Abstract: SA-OR122

Bardoxolone Methyl Improved GFR Measured by Standard Inulin Clearance: The TSUBAKI Study

Session Information

Category: Chronic Kidney Disease (Non-Dialysis)

  • 305 CKD: Clinical Trials and Tubulointerstitial Disorders

Authors

  • Nangaku, Masaomi, the University of Tokyo School of Medicine, Tokyo, Japan
  • Shimazaki, Ryutaro, Kyowa Hakko Kirin Co., Ltd., Tokyo, Japan
  • Akizawa, Tadao, Showa University School of Medicine, Tokyo, Japan
Background

Bardoxolone methyl (BARD), an Nrf2 activator, consistently and significantly increased the estimated glomerular filtration rate (eGFR) in multiple clinical studies in patients with diabetic kidney disease (DKD). A prior Phase 3 study (BEACON) was terminated prematurely due to early-onset fluid overload, however, post-hoc analyses identified risk factors for fluid overload. We have therefore conducted a study that excluded at-risk DKD patients, known as the TSUBAKI study. In the study, we used the inulin clearance method, which is the gold standard for measuring GFR, to determine if changes in eGFR were reflective of true changes in GFR.

Methods

This was a randomized, double-blind, placebo-controlled, multi-center Phase 2 trial in patients with stages G3 and G4 DKD without identified risk factors for fluid overload such as baseline BNP > 200 pg/ml and prior history of heart failure. Patients were administered BARD or placebo with a titration scheme from 5 to 15 mg orally once daily for 16 weeks. Primary efficacy endpoint was the change in GFR measured by standard inulin clearance after 16 weeks of treatment in patients with stage G3 in a pre-specified interim analysis. The safety of BARD was evaluated in patients with both stages.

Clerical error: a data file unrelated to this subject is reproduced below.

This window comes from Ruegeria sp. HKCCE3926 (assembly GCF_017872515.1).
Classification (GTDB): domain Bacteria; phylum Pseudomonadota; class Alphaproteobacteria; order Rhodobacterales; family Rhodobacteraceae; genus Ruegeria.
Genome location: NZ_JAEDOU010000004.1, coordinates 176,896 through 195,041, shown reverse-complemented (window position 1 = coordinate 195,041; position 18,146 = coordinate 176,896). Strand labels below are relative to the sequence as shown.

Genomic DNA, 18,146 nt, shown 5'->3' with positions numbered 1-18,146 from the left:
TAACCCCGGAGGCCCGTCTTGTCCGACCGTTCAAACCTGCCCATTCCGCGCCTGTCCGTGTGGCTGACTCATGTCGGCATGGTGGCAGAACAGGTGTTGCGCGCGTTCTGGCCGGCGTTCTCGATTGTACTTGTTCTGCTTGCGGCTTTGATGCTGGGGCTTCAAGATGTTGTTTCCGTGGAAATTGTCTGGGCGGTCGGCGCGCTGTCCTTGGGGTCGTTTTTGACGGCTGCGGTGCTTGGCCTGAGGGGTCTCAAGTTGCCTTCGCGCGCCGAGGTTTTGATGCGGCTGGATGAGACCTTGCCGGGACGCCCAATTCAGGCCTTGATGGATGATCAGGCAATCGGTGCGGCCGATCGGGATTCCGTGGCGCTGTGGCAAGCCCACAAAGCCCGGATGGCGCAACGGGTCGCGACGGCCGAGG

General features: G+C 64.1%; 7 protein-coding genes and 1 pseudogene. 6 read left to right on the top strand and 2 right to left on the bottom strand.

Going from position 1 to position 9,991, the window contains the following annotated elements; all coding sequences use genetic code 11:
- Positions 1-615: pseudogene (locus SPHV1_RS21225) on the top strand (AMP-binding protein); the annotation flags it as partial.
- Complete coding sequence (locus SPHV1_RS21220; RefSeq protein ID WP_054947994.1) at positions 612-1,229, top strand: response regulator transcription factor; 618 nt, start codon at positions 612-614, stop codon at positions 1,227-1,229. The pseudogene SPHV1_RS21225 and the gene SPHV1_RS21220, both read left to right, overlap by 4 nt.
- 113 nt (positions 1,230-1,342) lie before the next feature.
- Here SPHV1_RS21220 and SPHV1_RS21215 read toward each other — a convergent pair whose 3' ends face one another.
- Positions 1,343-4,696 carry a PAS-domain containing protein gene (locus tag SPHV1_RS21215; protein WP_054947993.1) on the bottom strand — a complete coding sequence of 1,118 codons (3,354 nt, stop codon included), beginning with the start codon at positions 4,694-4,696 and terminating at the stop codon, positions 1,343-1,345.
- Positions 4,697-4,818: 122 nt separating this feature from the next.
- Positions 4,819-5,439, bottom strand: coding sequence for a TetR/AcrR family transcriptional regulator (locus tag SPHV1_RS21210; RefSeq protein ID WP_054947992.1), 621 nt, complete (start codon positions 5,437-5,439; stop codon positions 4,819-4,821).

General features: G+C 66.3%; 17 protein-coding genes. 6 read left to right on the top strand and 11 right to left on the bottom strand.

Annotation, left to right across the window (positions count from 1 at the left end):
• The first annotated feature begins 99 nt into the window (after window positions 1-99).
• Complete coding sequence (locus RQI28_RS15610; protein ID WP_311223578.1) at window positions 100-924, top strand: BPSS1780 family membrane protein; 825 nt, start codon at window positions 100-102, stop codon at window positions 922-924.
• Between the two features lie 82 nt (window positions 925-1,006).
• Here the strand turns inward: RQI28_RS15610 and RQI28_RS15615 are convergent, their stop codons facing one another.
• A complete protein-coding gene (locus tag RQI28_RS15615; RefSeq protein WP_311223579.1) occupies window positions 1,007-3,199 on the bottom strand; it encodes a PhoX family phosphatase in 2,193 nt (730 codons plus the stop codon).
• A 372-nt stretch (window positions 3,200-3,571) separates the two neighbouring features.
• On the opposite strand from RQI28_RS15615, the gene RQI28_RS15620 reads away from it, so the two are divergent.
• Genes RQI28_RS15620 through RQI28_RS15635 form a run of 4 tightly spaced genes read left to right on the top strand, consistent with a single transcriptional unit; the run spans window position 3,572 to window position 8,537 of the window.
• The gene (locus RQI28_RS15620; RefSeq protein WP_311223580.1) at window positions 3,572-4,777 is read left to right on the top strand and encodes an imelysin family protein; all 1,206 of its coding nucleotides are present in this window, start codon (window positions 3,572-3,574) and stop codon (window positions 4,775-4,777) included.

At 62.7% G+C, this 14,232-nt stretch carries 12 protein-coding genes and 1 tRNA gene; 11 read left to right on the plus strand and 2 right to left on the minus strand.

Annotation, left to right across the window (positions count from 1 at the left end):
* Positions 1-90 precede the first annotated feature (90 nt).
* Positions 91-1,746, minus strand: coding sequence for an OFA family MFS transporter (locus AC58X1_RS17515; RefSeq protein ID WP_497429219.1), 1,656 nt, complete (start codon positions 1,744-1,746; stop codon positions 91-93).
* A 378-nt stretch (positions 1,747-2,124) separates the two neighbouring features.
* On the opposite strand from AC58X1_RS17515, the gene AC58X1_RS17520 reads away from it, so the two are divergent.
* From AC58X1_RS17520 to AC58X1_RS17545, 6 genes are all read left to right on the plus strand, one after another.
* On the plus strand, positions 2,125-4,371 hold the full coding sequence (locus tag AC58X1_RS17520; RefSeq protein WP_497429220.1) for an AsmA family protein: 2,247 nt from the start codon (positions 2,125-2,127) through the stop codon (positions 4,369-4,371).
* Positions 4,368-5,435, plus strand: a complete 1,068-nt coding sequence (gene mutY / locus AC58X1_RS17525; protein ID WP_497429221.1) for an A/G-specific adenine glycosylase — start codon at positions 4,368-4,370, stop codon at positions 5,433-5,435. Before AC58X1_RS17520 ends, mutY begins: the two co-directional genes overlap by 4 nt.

Results

A total of 120 patients with stages G3 and G4 were treated. In patients with stage G3, 85 patients were randomly assigned to either BARD or placebo with a 1:1 allocation; three patients discontinued before treatment started. GFR was evaluated in 40 patients (BARD: n=17; placebo: n=23). The mean eGFR and GFR at baseline were 46.7 (32.9 to 58.8) and 48.5 (27.9 to 64.8) ml/min/1.73 m2, respectively. A significant improvement in GFR was seen in the BARD compared to the placebo group (6.6 ml/min/1.73 m2, p=0.008). Data also showed that BARD significantly improved eGFR compared to placebo. In patients with stage G4, all 38 patients completed their treatment period. For patients with both stages, BARD was well tolerated, and no signs or symptoms of fluid overload were observed.

Conclusion

BARD improved renal function assessed by inulin clearance. The results suggest among preselected patients, BARD may yield significant treatment benefits without safety concerns.